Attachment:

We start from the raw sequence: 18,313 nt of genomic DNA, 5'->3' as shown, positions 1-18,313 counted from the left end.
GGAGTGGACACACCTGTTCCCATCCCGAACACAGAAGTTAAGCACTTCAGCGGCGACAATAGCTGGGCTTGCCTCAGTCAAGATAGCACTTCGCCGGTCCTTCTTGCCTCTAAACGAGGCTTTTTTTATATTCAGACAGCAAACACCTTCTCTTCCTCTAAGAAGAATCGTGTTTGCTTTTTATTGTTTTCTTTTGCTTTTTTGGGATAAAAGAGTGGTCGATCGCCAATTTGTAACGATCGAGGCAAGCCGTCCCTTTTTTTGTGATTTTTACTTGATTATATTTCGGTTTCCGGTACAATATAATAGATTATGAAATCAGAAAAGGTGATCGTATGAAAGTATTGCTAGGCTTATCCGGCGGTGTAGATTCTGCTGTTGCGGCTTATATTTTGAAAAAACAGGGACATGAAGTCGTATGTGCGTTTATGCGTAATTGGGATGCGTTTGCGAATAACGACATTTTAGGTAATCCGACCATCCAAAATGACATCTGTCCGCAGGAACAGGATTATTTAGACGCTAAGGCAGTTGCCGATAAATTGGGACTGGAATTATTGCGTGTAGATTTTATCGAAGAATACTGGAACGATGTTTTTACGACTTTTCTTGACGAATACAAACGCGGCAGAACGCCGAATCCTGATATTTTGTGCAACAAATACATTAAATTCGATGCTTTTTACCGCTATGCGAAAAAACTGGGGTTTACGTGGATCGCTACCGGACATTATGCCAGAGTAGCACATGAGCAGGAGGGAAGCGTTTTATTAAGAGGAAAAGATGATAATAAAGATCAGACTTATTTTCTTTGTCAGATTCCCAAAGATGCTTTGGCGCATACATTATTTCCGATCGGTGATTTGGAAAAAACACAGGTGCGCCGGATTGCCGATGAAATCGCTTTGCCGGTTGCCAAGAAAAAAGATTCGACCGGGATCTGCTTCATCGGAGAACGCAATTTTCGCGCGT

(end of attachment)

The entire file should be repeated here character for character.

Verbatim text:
We start from the raw sequence: 18,313 nt of genomic DNA, 5'->3' as shown, positions 1-18,313 counted from the left end.
GGAGTGGACACACCTGTTCCCATCCCGAACACAGAAGTTAAGCACTTCAGCGGCGACAATAGCTGGGCTTGCCTCAGTCAAGATAGCACTTCGCCGGTCCTTCTTGCCTCTAAACGAGGCTTTTTTTATATTCAGACAGCAAACACCTTCTCTTCCTCTAAGAAGAATCGTGTTTGCTTTTTATTGTTTTCTTTTGCTTTTTTGGGATAAAAGAGTGGTCGATCGCCAATTTGTAACGATCGAGGCAAGCCGTCCCTTTTTTTGTGATTTTTACTTGATTATATTTCGGTTTCCGGTACAATATAATAGATTATGAAATCAGAAAAGGTGATCGTATGAAAGTATTGCTAGGCTTATCCGGCGGTGTAGATTCTGCTGTTGCGGCTTATATTTTGAAAAAACAGGGACATGAAGTCGTATGTGCGTTTATGCGTAATTGGGATGCGTTTGCGAATAACGACATTTTAGGTAATCCGACCATCCAAAATGACATCTGTCCGCAGGAACAGGATTATTTAGACGCTAAGGCAGTTGCCGATAAATTGGGACTGGAATTATTGCGTGTAGATTTTATCGAAGAATACTGGAACGATGTTTTTACGACTTTTCTTGACGAATACAAACGCGGCAGAACGCCGAATCCTGATATTTTGTGCAACAAATACATTAAATTCGATGCTTTTTACCGCTATGCGAAAAAACTGGGGTTTACGTGGATCGCTACCGGACATTATGCCAGAGTAGCACATGAGCAGGAGGGAAGCGTTTTATTAAGAGGAAAAGATGATAATAAAGATCAGACTTATTTTCTTTGTCAGATTCCCAAAGATGCTTTGGCGCATACATTATTTCCGATCGGTGATTTGGAAAAAACACAGGTGCGCCGGATTGCCGATGAAATCGCTTTGCCGGTTGCCAAGAAAAAAGATTCGACCGGGATCTGCTTCATCGGAGAACGCAATTTTCGCGCGT